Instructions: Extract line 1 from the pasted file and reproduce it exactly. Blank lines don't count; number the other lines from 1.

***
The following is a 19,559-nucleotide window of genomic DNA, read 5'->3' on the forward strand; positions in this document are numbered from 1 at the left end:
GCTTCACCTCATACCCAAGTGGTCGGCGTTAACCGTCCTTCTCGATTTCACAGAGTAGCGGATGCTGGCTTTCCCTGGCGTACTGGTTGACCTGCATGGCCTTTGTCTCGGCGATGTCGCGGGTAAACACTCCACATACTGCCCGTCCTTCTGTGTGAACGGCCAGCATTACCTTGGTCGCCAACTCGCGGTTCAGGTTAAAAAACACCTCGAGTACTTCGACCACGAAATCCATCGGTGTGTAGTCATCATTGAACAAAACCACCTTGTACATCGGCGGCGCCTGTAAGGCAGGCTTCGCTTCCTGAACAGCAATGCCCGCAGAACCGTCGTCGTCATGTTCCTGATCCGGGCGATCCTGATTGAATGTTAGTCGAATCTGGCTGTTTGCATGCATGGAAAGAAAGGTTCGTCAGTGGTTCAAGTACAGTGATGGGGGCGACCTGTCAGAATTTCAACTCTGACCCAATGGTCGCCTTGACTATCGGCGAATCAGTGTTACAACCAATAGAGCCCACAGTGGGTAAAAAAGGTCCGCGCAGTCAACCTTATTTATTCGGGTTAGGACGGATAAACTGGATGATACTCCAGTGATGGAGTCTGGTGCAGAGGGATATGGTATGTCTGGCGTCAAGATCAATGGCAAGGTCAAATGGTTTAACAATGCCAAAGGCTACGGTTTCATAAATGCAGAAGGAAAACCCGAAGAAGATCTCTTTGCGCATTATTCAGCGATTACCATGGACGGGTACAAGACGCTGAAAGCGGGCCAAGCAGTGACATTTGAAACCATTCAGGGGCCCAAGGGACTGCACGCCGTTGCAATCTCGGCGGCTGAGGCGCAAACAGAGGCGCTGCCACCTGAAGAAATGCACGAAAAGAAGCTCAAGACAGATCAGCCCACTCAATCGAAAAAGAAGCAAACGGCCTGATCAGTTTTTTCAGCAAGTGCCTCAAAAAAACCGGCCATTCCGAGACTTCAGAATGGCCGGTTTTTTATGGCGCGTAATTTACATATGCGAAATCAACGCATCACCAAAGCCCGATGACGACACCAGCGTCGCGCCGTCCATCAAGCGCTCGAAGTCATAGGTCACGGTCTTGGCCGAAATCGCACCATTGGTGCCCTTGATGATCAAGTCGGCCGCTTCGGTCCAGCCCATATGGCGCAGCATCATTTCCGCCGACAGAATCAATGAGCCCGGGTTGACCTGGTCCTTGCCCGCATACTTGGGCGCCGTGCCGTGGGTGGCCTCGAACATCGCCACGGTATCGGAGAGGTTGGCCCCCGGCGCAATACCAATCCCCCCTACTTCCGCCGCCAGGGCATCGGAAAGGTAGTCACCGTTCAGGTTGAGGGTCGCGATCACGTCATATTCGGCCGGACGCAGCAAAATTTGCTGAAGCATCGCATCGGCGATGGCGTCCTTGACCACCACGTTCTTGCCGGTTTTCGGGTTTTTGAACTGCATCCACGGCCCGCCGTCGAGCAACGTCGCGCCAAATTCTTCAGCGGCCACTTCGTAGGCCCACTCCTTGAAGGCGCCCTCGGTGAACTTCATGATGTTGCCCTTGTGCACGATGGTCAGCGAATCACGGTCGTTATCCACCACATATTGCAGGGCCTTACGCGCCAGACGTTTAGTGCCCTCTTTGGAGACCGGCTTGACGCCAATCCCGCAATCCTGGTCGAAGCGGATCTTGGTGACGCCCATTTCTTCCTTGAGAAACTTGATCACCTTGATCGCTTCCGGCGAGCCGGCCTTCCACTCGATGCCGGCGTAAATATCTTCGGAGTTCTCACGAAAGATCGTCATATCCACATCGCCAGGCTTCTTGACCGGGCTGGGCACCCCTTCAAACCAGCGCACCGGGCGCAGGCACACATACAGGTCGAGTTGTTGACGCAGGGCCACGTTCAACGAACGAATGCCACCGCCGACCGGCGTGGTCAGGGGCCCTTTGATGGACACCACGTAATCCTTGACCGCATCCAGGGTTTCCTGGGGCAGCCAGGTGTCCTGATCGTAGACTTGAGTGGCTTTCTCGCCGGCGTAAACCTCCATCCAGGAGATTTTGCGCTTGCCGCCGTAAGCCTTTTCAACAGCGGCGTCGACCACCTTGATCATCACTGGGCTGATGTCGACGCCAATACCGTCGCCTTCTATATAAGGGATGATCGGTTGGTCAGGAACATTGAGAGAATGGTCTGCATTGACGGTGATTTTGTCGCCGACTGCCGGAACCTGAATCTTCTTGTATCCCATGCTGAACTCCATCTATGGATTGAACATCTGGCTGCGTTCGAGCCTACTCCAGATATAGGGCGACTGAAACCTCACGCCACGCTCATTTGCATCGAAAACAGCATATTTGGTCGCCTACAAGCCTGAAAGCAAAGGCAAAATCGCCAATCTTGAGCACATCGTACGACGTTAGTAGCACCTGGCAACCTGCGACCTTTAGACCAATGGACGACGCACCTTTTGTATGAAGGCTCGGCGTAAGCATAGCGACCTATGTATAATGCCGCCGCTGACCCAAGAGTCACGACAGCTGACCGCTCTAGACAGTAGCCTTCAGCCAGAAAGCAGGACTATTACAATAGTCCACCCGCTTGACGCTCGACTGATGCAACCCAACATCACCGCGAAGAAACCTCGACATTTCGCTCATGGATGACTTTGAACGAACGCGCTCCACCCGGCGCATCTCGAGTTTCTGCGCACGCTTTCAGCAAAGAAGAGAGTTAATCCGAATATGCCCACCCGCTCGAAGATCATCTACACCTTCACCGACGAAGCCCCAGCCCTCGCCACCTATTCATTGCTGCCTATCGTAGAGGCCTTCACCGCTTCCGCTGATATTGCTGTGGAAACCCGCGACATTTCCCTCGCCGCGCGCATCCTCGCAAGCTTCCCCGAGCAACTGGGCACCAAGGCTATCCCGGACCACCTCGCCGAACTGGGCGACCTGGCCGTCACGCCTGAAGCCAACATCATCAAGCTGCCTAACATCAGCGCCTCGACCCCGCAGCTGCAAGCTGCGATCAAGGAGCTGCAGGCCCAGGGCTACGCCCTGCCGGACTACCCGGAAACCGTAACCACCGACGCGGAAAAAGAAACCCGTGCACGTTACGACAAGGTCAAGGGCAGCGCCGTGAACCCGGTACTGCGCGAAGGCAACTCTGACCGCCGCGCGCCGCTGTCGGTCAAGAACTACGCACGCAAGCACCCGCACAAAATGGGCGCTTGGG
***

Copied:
The following is a 19,559-nucleotide window of genomic DNA, read 5'->3' on the forward strand; positions in this document are numbered from 1 at the left end: